Born in 1975 (and a daughter, interestingly, of the Man O’War-line stallion Pieces Of Eight ), Eight Carat was an unsuccessful racehorse in England when trained in Lambourn by Mark Smyly. However, her pedigree made her a very attractive proposition. The fact that she was a close relative of Test Case was, in fact, only a small part of her appeal. Descending from the great filly and broodmare Mumtaz Mahal (as did the great racemare Petite Etoile and her great-great-great-granddaughter Zarkava, winner of last year’s Prix de l’Arc de Triomphe), Eight Carat hailed from the immediate family of two great stallions – Royal Charger and Nasrullah – while a more recent celebrity to come out of the family had been the 1968 King’s Stand Stakes winner D'urberville, to whom Eight Carat’s dam Klairessa was a full-sister. After producing one foal in Britain (Cotehele House, who was to follow her mother Down Under and there produce Danewin, who compiled the remarkable record of winning five Group One races and finishing second in five more), Eight Carat made her way first to Australia and thence to New Zealand, where she went on to establish a dynasty at Cambridge Stud – and, while she was doing so, her family has continued to shine in Europe, thanks to the likes of her half-sister Habibti, who was European champion sprinter of 1983, and, more recently, Habibti’s grandson Morshdi, winner in 2001 of the Derby Italiano and the Grosser Preis von Baden.

Eight Carat’s dynasty is well-recorded: suffice to say that Group One winners descending from her now include, in addition to the aforementioned Danewin, such stars as Octagonal, Kaapstad, Mouawad, Marquise, Shower Of Roses, Diamond Lover, Don Eduardo, Viscount, Tristalove, De Beers and Viking Ruler (pictured). Furthermore, Danewin’s full-brother Commands, who was ‘only’ a Group Three winner, is now an extremely successful stallion. Of these talented relatives, Viscount can in one sense be regarded as the sire of the moment, being responsible for the hugely exciting young Singaporean sprinter Rocket Man, who lost his unbeaten record last month when finishing an excellent second to Sacred Kingdom in a tremendous edition of the Krisflyer International Sprint. However, most recently Court Ruler’s Queensland Derby triumph has elevated Viking Ruler to the ranks of proven stallions.

Trained by Clarry Connors at Warwick Farm in Sydney, Viking Ruler, who cost $1.5 million as a yearling, was not the most talented colt to descend from Eight Carat, but he gained the coveted credential of becoming a Group One winner when he won the Spring Champion Stakes over 1800m at Randwick in September 2001. He went into the race a maiden after four starts, and frustratingly the victory proved to be his only success, although he consolidated his reputation on his next start when a decent fourth, beaten only 1.7 lengths, behind the future Horse Of The Year Lonhro (a son of Viking Ruler’s relative Octagonal) in the Caulfield Guineas, and then when finishing second, beaten a neck, in the Group Two AAMI Vase at Moonee Valley. Unfortunately Viking Ruler proved to be hard to train following this productive spring three-year-old campaign: he ran only once in the autumn, when second to Lonhro in the Group Two Royal Sovereign Stakes at Warwick Farm, and managed only one start at four, running poorly in the Chester Manifold Stakes (Listed) at Flemington more than a year later.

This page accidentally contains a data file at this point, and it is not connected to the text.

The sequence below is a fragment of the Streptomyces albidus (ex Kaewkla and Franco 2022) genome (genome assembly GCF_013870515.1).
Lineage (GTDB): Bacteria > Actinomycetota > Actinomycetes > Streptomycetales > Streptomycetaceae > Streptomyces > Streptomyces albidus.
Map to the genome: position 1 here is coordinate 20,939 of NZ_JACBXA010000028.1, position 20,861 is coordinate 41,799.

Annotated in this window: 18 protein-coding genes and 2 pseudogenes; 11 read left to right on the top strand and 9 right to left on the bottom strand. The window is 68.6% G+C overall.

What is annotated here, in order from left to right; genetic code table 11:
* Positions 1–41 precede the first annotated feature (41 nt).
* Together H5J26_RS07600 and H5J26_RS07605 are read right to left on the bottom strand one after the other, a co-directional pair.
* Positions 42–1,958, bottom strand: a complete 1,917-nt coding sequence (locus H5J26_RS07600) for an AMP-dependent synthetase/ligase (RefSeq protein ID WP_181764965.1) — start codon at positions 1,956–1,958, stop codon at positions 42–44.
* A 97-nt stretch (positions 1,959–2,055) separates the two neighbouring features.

Viking Ruler had clearly done enough to be regarded as a very attractive prospect – and the fact that he is a son of Danehill was clearly a further credential – and he duly received the high accolade of a place alongside the likes of Zabeel and Keeper on the Cambridge Stud roster in New Zealand. From there he has regularly shuttled to Oak Lodge Stud in Co. Kildare, Ireland. It has to be said that Viking Ruler has taken his time in getting his stud career off the ground in Australasia; and neither has he metaphorically set the world on fire in Europe. As regards his relative lack of achievement in the northern hemisphere, though, he can be quickly forgiven because, like so many good Australasian horses (such as, in the past, Blazing Saddles and Flying Spur) he has found it hard to attract good patronage in Europe. Even so, his Irish crops include the Stakes performers Romany Princess and Measurement, members of his first and second crops respectively.

Viking Ruler also had a Stakes-placed juvenile, Tief, from his first NZ crop, but it was only once these horses had turned three that they began to record good results with any regularity. Pretty Vegas proved one of the best three-year-old fillies in New Zealand that season, while the gelding Red Ruler did even better, winning the Group Two Championship Stakes at Ellerslie before running second to his compatriot Nom Du Jeu in the AJC Australian Derby at Randwick. This season Red Ruler has posted very solid weight-for-age form, while his later-maturing contemporary Kroner, trained by Bart Cummings, has also come to the fore, with two Listed sprinting wins in recent weeks. Viking Ruler’s status has been further reinforced by his second crop, of which Court Ruler is clearly the star.

Viking Ruler’s current relatively low stud fee reflects the fact he has taken time to find his feet as a stallion. However, he has now shown that he is capable of siring high-class performers, and thus remains a value option for breeders looking for a well-credentialled stallion at an affordable price. How fitting it has been that the horse to validate his credentials is a descendant of a daughter of his distant relative Test Case.